Monday, September 20, 2010
The Town [****]
There are two Ben Afflecks on display in The Town, one is the poised visual stylist who in the space of two films manages to stand shoulder to shoulder with some of cinema's heavyweights. The other is the actor whose own rise and potential fall is echoed in that of his character, former hockey player and bank robbery mastermind Doug MacRay. MacRay like Affleck was raised in a single parent home, like Affleck enjoyed notoriety (Affleck as a screenwriter and actor, once upon a time, MacRay as a hockey player who blew two chances and now leads the fated life of a Townie-- a born and bred criminal) and through the love of a good woman and divine providence comes to a point where redemption seems the next obvious step. Affleck is enjoying his second life as an actor and receiving well deserved praise for his proficiency with a camera. He has also settled into the role of family man with a wife and two daughters, but both Affleck and his fictional counterpart play their roles with a tentativeness. As men who have had it all before and know what it's like to lose it all.
In many ways the ease with which Affleck has settled into being a director, a legitimately great one at that, has a way of calling attention to itself. If we can evoke comparisons to Michael Mann (The Town is Heat in Boston, after all) from a narrative standpoint and in the crisp, concise way he shoots action, for those reasons we can also draw upon Sam Peckinpah too. Martin Scorsese and Clint Eastwood for how quickly he established himself as a force to be reckoned with then we must acknowledge a debt to everything that has come before. Affleck the director can shoulder that burden, but Affleck the actor turns the film into a naked, emotional plea from an artist.
Most of The Town is spent with Affleck's character getting to know the woman he and his crew kidnapped during a bank robbery. She didn't see their faces, but knows one small detail that can send them all down the river. So post kidnapping he befriends her to assess the risk (which is fairly big as evidenced by the above sentence) and begins to fall in love with her. During one of their dates he cracks a joke about how all of his TV watching gives him insight into the mechanics of crime fighting. It's not the joke that matters so much that it's the first time Affleck has cracked a joke on film in seven years. His old charm and charisma begin to shine through, but it's self conscious, a tentative baby step towards the easygoing, confident Affleck of yore. The man is probably more loved now than he's ever been but now that you see his face it's probably easier to hold him accountable for the sins of the past so you don't let the smile linger too long, you remember that it's all a house of cards.
You might be wondering, how does his tentativeness translate into a plea? Well it's the first time he's joked on film in seven years and it's on a date. Saying the wrong thing could send everything crashing down, but he can't unsay it. It's out there to be accepted or rejected. The film's final image also offers up Doug MacRay as a character on the cusp of redemption. Affleck the director has a way with actors (including himself) and in the coda of his film he makes peace with who he was, but knows that what his audience thinks of him matters so he leaves it to his audience to unify the two halves.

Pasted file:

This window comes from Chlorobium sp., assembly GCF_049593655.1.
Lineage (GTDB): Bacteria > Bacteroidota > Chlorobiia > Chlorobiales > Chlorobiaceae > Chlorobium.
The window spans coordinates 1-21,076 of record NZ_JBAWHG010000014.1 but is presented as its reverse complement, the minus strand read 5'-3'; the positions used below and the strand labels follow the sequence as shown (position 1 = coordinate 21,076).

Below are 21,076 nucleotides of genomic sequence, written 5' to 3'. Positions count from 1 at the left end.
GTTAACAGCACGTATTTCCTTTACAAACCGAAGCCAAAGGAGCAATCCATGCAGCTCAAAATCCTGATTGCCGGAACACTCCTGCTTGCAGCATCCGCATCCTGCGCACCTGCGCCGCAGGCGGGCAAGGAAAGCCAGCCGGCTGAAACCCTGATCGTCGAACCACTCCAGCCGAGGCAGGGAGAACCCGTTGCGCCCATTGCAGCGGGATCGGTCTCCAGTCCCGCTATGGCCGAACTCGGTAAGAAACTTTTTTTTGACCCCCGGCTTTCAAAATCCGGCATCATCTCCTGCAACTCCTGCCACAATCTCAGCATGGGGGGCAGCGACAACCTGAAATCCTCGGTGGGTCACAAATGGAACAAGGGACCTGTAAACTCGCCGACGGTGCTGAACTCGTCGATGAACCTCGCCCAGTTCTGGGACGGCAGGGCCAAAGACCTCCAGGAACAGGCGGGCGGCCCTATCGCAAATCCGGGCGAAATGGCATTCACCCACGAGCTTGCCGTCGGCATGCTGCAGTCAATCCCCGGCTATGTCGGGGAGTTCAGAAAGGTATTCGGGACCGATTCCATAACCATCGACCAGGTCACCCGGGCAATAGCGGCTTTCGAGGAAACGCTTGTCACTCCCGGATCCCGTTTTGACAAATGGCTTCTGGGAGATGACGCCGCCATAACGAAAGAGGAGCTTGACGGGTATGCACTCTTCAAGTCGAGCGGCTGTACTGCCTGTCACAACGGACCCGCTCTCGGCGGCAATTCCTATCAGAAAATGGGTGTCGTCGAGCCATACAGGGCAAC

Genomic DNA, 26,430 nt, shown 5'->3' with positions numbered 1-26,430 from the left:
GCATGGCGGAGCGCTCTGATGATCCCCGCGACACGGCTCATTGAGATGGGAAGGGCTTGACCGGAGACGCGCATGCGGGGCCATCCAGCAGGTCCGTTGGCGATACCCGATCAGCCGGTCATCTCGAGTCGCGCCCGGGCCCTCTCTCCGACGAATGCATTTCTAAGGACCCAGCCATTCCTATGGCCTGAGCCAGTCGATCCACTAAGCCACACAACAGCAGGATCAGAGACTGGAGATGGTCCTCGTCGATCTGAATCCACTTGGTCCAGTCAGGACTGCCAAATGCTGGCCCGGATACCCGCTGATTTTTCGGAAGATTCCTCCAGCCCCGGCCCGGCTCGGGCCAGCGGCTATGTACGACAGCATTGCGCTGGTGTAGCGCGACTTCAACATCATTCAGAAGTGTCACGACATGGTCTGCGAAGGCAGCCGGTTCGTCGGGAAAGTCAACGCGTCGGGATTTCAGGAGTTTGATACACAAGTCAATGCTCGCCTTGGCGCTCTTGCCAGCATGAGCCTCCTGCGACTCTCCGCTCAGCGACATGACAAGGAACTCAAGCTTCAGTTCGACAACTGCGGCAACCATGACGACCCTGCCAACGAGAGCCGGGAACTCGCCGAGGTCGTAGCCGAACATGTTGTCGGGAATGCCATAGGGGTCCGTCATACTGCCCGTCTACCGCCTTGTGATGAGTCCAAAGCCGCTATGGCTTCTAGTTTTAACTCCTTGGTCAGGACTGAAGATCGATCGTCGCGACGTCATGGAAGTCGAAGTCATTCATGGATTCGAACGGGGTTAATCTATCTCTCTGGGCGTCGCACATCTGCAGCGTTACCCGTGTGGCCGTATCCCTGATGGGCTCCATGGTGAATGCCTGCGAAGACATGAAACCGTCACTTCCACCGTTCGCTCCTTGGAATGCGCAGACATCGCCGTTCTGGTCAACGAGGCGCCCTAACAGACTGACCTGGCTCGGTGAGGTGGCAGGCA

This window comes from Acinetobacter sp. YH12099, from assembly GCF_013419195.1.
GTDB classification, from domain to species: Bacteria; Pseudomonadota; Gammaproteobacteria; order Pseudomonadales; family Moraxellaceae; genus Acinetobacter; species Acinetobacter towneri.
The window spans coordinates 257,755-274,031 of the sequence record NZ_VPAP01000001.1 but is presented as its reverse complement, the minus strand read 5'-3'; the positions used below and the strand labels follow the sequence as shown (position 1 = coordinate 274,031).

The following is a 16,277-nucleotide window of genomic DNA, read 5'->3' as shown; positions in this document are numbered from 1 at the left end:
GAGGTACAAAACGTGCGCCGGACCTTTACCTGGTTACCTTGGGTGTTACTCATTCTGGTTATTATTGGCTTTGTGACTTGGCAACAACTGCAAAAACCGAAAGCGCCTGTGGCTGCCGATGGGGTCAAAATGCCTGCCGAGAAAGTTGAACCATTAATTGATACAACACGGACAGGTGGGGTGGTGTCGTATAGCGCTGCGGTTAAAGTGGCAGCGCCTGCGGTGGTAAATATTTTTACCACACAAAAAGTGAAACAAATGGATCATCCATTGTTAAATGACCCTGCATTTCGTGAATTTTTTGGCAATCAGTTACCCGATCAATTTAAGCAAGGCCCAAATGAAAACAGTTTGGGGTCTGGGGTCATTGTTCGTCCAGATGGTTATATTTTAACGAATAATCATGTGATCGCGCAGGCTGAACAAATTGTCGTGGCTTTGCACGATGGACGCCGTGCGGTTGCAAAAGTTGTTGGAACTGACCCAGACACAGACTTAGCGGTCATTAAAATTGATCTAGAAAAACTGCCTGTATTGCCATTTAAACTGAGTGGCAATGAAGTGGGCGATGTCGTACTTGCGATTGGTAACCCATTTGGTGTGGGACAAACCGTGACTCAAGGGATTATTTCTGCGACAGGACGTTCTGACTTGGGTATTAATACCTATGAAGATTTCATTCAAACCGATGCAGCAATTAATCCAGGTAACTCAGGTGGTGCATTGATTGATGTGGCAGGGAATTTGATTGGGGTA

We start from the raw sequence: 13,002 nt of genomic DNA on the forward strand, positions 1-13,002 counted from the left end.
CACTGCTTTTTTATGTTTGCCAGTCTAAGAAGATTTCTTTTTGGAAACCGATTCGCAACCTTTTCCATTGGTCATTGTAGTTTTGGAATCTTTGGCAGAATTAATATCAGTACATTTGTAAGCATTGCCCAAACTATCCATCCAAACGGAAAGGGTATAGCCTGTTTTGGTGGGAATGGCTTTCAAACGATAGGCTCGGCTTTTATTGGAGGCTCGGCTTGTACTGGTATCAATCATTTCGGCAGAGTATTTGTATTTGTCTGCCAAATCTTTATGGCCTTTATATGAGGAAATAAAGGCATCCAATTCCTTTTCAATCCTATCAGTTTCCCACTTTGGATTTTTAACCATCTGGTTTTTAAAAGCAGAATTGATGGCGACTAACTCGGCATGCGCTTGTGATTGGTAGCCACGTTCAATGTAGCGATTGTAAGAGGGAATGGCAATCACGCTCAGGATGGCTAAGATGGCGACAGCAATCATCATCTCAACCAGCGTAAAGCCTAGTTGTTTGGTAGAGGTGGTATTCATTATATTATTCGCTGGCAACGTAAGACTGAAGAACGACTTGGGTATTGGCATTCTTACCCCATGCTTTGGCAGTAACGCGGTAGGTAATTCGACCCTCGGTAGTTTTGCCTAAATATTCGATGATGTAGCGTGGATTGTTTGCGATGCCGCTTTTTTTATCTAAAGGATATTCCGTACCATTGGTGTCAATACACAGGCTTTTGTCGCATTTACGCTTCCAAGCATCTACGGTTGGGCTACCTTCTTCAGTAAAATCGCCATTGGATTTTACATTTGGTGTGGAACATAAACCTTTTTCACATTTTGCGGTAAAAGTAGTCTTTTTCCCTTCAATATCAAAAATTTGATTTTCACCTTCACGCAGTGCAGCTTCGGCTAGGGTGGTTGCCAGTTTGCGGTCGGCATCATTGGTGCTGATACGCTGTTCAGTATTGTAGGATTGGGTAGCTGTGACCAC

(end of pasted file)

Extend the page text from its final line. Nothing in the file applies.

But the part of Affleck that is liked and respected continues to flourish. Ben Affleck elicits flawless performances from everyone in his ensemble. Jon Hamm, Jeremy Renner, Affleck and Rebecca Hall are all expectedly terrific. I also like the return of working class grit embodied by Slaine Jenkins as getaway driver Albert Maglone and Titus Welliver as a Charlestown bred FBI agent. His action scenes as previously stated are terrific. Crisp, concise, intelligible. Jeremy Renner's last stand with the police is evocative of Steve McQueen's shootout with the police in Sam Peckinpah's The Getaway. He's not anywhere near as stoic as McQueen or calculating but he goes for broke in a fairly hopeless situation and it's a thrilling sight.
When you get right down to it, The Town, more than being an exceptional acting showcase or action picture stripped down to it's bare essentials is a love letter. Ben Affleck has a way of framing his fair city in a way that gives it character, but also as the place that defines him as a performer and an individual.
If every city is drowning and all of it's inhabitants are just waiting to be saved Affleck is the benevolent God who will do so. Consider scenes from both of his directorial efforts: in "Gone Baby Gone" hero Patrick Kenzie has reunited a young girl with her drug addled mother and an uncertain future. By the letter of the law he has done the right thing and by the burden of Catholic guilt he has done the thing that lets him sleep at night. In his heart of hearts is it the right thing? Probably not, but it's an acceptable risk. Another hero is willing to make the same trade off with a similarly lifestyled mother in The Town and it speaks to Affleck's unconditional acceptance of the denizens of Boston and their myriad flaws.
One of the most haunting images in The Town is an establishing shot of the prison that houses Doug MacRay's father. It's desolate, lonely and cold reminding us that we live in a city of ghosts, but that ghosts are the sum of our experience. That being said the coda of The Town offers us the chance to reconcile with the ghosts of our past and anyone who hasn't taken the opportunity to forgive Affleck the sins of 2003 would do well to offer him the grace he affords his characters.